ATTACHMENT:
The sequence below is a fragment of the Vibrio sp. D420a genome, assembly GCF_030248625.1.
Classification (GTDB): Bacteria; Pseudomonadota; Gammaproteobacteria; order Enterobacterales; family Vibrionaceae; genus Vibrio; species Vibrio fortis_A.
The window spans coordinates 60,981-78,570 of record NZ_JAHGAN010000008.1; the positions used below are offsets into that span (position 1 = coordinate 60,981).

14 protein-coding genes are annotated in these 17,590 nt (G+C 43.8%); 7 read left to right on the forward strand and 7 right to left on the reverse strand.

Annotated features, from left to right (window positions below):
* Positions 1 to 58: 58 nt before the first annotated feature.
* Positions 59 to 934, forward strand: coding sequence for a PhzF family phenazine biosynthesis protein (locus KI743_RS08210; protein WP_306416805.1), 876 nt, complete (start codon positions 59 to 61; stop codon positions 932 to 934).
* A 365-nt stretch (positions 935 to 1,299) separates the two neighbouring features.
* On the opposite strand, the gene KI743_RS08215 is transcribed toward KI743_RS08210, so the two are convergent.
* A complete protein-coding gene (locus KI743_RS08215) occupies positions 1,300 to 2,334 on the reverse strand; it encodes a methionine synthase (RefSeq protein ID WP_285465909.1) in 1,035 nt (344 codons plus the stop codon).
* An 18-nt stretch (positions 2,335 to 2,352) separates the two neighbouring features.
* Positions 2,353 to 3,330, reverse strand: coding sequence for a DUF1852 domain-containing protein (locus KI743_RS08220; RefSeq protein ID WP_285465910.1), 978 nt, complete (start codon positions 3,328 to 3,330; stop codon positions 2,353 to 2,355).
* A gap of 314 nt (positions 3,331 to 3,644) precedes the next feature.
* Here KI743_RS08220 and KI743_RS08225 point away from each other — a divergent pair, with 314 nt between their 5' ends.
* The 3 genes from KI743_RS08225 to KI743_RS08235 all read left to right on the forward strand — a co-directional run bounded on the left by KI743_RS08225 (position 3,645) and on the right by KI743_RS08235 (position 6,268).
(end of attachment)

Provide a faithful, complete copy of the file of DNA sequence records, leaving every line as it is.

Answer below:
The sequence below is a fragment of the Vibrio sp. D420a genome, assembly GCF_030248625.1.
Classification (GTDB): Bacteria; Pseudomonadota; Gammaproteobacteria; order Enterobacterales; family Vibrionaceae; genus Vibrio; species Vibrio fortis_A.
The window spans coordinates 60,981-78,570 of record NZ_JAHGAN010000008.1; the positions used below are offsets into that span (position 1 = coordinate 60,981).

14 protein-coding genes are annotated in these 17,590 nt (G+C 43.8%); 7 read left to right on the forward strand and 7 right to left on the reverse strand.

Annotated features, from left to right (window positions below):
* Positions 1 to 58: 58 nt before the first annotated feature.
* Positions 59 to 934, forward strand: coding sequence for a PhzF family phenazine biosynthesis protein (locus KI743_RS08210; protein WP_306416805.1), 876 nt, complete (start codon positions 59 to 61; stop codon positions 932 to 934).
* A 365-nt stretch (positions 935 to 1,299) separates the two neighbouring features.
* On the opposite strand, the gene KI743_RS08215 is transcribed toward KI743_RS08210, so the two are convergent.
* A complete protein-coding gene (locus KI743_RS08215) occupies positions 1,300 to 2,334 on the reverse strand; it encodes a methionine synthase (RefSeq protein ID WP_285465909.1) in 1,035 nt (344 codons plus the stop codon).
* An 18-nt stretch (positions 2,335 to 2,352) separates the two neighbouring features.
* Positions 2,353 to 3,330, reverse strand: coding sequence for a DUF1852 domain-containing protein (locus KI743_RS08220; RefSeq protein ID WP_285465910.1), 978 nt, complete (start codon positions 3,328 to 3,330; stop codon positions 2,353 to 2,355).
* A gap of 314 nt (positions 3,331 to 3,644) precedes the next feature.
* Here KI743_RS08220 and KI743_RS08225 point away from each other — a divergent pair, with 314 nt between their 5' ends.
* The 3 genes from KI743_RS08225 to KI743_RS08235 all read left to right on the forward strand — a co-directional run bounded on the left by KI743_RS08225 (position 3,645) and on the right by KI743_RS08235 (position 6,268).